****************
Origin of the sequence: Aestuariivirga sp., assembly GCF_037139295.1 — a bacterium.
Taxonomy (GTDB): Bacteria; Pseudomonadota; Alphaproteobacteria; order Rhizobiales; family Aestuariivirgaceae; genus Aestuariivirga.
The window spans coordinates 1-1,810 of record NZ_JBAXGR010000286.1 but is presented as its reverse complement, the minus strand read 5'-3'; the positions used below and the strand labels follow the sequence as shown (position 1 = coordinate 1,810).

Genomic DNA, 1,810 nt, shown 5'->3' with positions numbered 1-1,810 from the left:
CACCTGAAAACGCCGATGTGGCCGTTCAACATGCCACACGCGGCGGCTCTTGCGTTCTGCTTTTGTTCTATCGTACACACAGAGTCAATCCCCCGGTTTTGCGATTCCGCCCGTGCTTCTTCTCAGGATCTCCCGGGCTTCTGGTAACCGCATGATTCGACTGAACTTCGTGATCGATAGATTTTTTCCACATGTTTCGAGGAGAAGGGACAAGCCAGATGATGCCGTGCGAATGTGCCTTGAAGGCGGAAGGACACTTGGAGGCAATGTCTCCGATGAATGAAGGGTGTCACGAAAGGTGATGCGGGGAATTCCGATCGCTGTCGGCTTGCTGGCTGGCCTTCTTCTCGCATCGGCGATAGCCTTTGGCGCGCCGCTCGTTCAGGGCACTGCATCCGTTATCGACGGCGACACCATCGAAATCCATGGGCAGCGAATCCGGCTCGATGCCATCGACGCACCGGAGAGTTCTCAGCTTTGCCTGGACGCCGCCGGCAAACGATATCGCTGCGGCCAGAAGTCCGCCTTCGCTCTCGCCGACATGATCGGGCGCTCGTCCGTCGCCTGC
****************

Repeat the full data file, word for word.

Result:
Origin of the sequence: Aestuariivirga sp., assembly GCF_037139295.1 — a bacterium.
Taxonomy (GTDB): Bacteria; Pseudomonadota; Alphaproteobacteria; order Rhizobiales; family Aestuariivirgaceae; genus Aestuariivirga.
The window spans coordinates 1-1,810 of record NZ_JBAXGR010000286.1 but is presented as its reverse complement, the minus strand read 5'-3'; the positions used below and the strand labels follow the sequence as shown (position 1 = coordinate 1,810).

Genomic DNA, 1,810 nt, shown 5'->3' with positions numbered 1-1,810 from the left:
CACCTGAAAACGCCGATGTGGCCGTTCAACATGCCACACGCGGCGGCTCTTGCGTTCTGCTTTTGTTCTATCGTACACACAGAGTCAATCCCCCGGTTTTGCGATTCCGCCCGTGCTTCTTCTCAGGATCTCCCGGGCTTCTGGTAACCGCATGATTCGACTGAACTTCGTGATCGATAGATTTTTTCCACATGTTTCGAGGAGAAGGGACAAGCCAGATGATGCCGTGCGAATGTGCCTTGAAGGCGGAAGGACACTTGGAGGCAATGTCTCCGATGAATGAAGGGTGTCACGAAAGGTGATGCGGGGAATTCCGATCGCTGTCGGCTTGCTGGCTGGCCTTCTTCTCGCATCGGCGATAGCCTTTGGCGCGCCGCTCGTTCAGGGCACTGCATCCGTTATCGACGGCGACACCATCGAAATCCATGGGCAGCGAATCCGGCTCGATGCCATCGACGCACCGGAGAGTTCTCAGCTTTGCCTGGACGCCGCCGGCAAACGATATCGCTGCGGCCAGAAGTCCGCCTTCGCTCTCGCCGACATGATCGGGCGCTCGTCCGTCGCCTGC